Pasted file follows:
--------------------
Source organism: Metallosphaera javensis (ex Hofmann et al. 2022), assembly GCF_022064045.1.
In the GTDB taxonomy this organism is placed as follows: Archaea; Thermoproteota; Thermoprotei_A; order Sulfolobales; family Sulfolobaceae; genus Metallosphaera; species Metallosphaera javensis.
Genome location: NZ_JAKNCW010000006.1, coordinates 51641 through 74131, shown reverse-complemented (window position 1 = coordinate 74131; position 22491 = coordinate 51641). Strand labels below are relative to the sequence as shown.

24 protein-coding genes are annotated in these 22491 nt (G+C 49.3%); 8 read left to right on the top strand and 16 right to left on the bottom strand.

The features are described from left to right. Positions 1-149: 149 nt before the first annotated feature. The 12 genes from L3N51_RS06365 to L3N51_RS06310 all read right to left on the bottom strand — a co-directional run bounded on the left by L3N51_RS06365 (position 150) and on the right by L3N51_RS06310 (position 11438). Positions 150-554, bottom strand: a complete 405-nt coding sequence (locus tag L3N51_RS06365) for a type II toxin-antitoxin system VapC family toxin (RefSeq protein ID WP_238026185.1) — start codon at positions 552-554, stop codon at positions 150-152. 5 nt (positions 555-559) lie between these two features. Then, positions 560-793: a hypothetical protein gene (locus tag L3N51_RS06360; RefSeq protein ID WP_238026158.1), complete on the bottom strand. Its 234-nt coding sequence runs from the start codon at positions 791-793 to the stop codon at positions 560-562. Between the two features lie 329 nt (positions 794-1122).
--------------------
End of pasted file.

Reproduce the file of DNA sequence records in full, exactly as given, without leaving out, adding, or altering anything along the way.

Source organism: Metallosphaera javensis (ex Hofmann et al. 2022), assembly GCF_022064045.1.
In the GTDB taxonomy this organism is placed as follows: Archaea; Thermoproteota; Thermoprotei_A; order Sulfolobales; family Sulfolobaceae; genus Metallosphaera; species Metallosphaera javensis.
Genome location: NZ_JAKNCW010000006.1, coordinates 51641 through 74131, shown reverse-complemented (window position 1 = coordinate 74131; position 22491 = coordinate 51641). Strand labels below are relative to the sequence as shown.

24 protein-coding genes are annotated in these 22491 nt (G+C 49.3%); 8 read left to right on the top strand and 16 right to left on the bottom strand.

The features are described from left to right. Positions 1-149: 149 nt before the first annotated feature. The 12 genes from L3N51_RS06365 to L3N51_RS06310 all read right to left on the bottom strand — a co-directional run bounded on the left by L3N51_RS06365 (position 150) and on the right by L3N51_RS06310 (position 11438). Positions 150-554, bottom strand: a complete 405-nt coding sequence (locus tag L3N51_RS06365) for a type II toxin-antitoxin system VapC family toxin (RefSeq protein ID WP_238026185.1) — start codon at positions 552-554, stop codon at positions 150-152. 5 nt (positions 555-559) lie between these two features. Then, positions 560-793: a hypothetical protein gene (locus tag L3N51_RS06360; RefSeq protein ID WP_238026158.1), complete on the bottom strand. Its 234-nt coding sequence runs from the start codon at positions 791-793 to the stop codon at positions 560-562. Between the two features lie 329 nt (positions 794-1122).